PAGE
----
I would try to make one out of white oak. I think it would work.

  6. #21
    Join Date
    Nov 2003
    Location
    Central North Carolina
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    1,411
    Quote Originally Posted by John TenEyck View Post
    Thanks for the additional replies all.

    Charlie, I don't see how adding a spacer to one side of the Dowl-it jig will make it register a constant distance from one side of the work piece; seems like it would just shift the centerline. But maybe it does and I'm just not visualizing it correctly. Can you confirm it does?

    Like I said earlier, I'm not looking for a $1500+ solution. I don't build enough doors to justify the cost of a Domino and although it's faster and easier to use than my slot mortiser the end result is no different or better. For smaller M&T work my horizontal router mortiser does nearly everything a Domino does and some things it can't so I can't justify it for regular joinery work either.


    John
    Isn't that what you are trying to do? The gauge itself will by it's design always locate the dowel hole centered between it's two sides. Add a spacer to the jig and the jig will need to be opened farther, but will center itself on this new wider setting and the dowel location will be offset from center of your work piece by 1/2 the width of the added spacer.

    Yes, I have done this, but not to drill for 5/8 dowels. I was offsetting a table apron to leg joint.

    Charley

  7. #22
    Join Date
    Mar 2006
    Location
    Huntington, Vermont
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    865
    Indexing for dowel joints, especially with multiple dowels, is demanding. Any lateral offset compromises the joint and makes it hard to assemble. I would suggest a jig with multiple bushings wide enough for your widest rail.

    That said, I don't really see the point of going from inserted tenons to hand drilled dowels. The time saved will not be that significant, the joints will have less long grain surface area and your shoulders will not thank you.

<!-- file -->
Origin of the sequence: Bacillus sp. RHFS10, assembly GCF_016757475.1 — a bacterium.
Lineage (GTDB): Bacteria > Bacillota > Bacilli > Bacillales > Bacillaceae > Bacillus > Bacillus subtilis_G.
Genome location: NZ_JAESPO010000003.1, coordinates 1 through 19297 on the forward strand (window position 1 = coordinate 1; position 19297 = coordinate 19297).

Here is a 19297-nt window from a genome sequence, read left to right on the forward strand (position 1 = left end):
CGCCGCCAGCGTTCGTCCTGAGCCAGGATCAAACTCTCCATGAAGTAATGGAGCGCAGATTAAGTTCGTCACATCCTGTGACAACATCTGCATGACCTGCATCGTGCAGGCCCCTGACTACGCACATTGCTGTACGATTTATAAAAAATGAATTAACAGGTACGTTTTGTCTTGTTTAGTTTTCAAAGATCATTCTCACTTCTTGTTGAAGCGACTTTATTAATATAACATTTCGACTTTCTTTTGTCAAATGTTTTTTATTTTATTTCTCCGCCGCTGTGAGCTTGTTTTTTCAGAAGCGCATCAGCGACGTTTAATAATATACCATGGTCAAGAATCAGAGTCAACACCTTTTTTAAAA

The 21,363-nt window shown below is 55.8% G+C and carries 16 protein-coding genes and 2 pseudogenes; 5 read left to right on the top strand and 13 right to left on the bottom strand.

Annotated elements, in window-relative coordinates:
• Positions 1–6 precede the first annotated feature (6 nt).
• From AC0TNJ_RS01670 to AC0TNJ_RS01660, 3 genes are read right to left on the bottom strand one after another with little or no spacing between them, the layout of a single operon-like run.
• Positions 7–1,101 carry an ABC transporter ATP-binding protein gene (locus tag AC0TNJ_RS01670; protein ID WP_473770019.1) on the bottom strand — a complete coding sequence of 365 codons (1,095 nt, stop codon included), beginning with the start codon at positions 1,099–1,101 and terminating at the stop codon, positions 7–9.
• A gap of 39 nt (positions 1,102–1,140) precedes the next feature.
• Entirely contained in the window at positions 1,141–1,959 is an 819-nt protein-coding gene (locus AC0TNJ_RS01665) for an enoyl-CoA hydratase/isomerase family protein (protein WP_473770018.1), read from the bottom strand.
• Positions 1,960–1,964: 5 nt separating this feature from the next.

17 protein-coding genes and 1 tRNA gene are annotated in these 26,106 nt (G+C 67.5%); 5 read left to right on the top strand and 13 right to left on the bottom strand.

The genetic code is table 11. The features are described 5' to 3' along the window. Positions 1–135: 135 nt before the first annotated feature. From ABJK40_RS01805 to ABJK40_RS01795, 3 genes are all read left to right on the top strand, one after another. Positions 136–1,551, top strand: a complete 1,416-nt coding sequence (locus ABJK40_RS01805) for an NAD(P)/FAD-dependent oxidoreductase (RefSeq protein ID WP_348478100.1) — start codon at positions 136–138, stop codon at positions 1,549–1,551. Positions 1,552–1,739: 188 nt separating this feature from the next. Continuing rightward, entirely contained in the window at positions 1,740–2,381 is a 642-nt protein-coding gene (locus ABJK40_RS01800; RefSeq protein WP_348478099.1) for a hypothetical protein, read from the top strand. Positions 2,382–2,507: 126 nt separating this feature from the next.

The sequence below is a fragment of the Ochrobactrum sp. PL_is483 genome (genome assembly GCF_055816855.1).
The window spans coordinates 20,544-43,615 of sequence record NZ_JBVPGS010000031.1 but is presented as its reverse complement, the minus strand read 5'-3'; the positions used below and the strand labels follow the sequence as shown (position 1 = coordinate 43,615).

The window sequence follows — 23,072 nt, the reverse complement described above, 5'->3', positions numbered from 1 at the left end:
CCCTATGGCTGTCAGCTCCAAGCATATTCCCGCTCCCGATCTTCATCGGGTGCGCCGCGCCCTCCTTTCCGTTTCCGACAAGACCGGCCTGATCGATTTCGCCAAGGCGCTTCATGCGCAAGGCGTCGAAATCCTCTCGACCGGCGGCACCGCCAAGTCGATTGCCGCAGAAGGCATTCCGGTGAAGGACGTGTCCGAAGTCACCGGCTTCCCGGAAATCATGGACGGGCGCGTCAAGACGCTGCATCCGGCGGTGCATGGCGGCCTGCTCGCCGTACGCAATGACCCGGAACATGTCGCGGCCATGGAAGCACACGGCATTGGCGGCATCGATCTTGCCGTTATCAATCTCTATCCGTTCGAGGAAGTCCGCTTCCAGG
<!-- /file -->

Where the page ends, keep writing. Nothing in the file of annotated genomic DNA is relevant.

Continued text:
8. #23
    Join Date
    Dec 2010
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    Quote Originally Posted by Kevin Jenness View Post
    Indexing for dowel joints, especially with multiple dowels, is demanding. Any lateral offset compromises the joint and makes it hard to assemble. I would suggest a jig with multiple bushings wide enough for your widest rail.

    That said, I don't really see the point of going from inserted tenons to hand drilled dowels. The time saved will not be that significant, the joints will have less long grain surface area and your shoulders will not thank you.
    I spent an hour or so designing a dowel jig for a 1-3/4" door just as you suggested Kevin, one that would fit both typical 5" top and 8" bottom rails and that could be shimmed out for 1-3/8" doors. And then I looked at it and saw how little glue surface area those dowels would present. It pales in comparison to those big loose tenons I use now. But I've seen lots of exterior doors like one I just cut down built with nothing more than 2 dowels in the top rail and 3 in the bottom and still be solid after several generations so clearly it doesn't take a lot. The guy who mentored me on door construction uses dowels, and even said he rarely glues them in, that it's the stub tenon and cope/stick joint that provides the surface area that holds the door together. I never bought into that argument, obviously, if I'm using big loose tenons, but he's built a lot of doors.